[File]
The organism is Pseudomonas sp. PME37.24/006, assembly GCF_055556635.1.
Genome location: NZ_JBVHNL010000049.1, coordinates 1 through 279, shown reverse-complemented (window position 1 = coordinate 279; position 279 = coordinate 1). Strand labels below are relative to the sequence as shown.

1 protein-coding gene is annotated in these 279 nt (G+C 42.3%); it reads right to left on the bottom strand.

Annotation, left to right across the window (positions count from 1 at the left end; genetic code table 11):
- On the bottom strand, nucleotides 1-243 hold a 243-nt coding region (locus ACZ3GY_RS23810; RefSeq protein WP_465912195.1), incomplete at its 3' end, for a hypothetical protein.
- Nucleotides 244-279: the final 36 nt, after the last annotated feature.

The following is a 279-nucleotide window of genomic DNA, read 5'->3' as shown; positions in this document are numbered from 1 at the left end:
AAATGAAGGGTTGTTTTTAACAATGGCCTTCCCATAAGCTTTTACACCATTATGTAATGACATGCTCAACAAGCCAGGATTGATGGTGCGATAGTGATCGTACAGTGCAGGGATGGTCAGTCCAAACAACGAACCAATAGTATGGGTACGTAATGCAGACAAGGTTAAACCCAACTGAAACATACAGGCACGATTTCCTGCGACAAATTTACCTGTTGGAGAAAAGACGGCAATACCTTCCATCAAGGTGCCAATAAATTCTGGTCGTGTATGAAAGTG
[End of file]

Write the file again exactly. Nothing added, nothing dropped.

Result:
The organism is Pseudomonas sp. PME37.24/006, assembly GCF_055556635.1.
Genome location: NZ_JBVHNL010000049.1, coordinates 1 through 279, shown reverse-complemented (window position 1 = coordinate 279; position 279 = coordinate 1). Strand labels below are relative to the sequence as shown.

1 protein-coding gene is annotated in these 279 nt (G+C 42.3%); it reads right to left on the bottom strand.

Annotation, left to right across the window (positions count from 1 at the left end; genetic code table 11):
- On the bottom strand, nucleotides 1-243 hold a 243-nt coding region (locus ACZ3GY_RS23810; RefSeq protein WP_465912195.1), incomplete at its 3' end, for a hypothetical protein.
- Nucleotides 244-279: the final 36 nt, after the last annotated feature.

The following is a 279-nucleotide window of genomic DNA, read 5'->3' as shown; positions in this document are numbered from 1 at the left end:
AAATGAAGGGTTGTTTTTAACAATGGCCTTCCCATAAGCTTTTACACCATTATGTAATGACATGCTCAACAAGCCAGGATTGATGGTGCGATAGTGATCGTACAGTGCAGGGATGGTCAGTCCAAACAACGAACCAATAGTATGGGTACGTAATGCAGACAAGGTTAAACCCAACTGAAACATACAGGCACGATTTCCTGCGACAAATTTACCTGTTGGAGAAAAGACGGCAATACCTTCCATCAAGGTGCCAATAAATTCTGGTCGTGTATGAAAGTG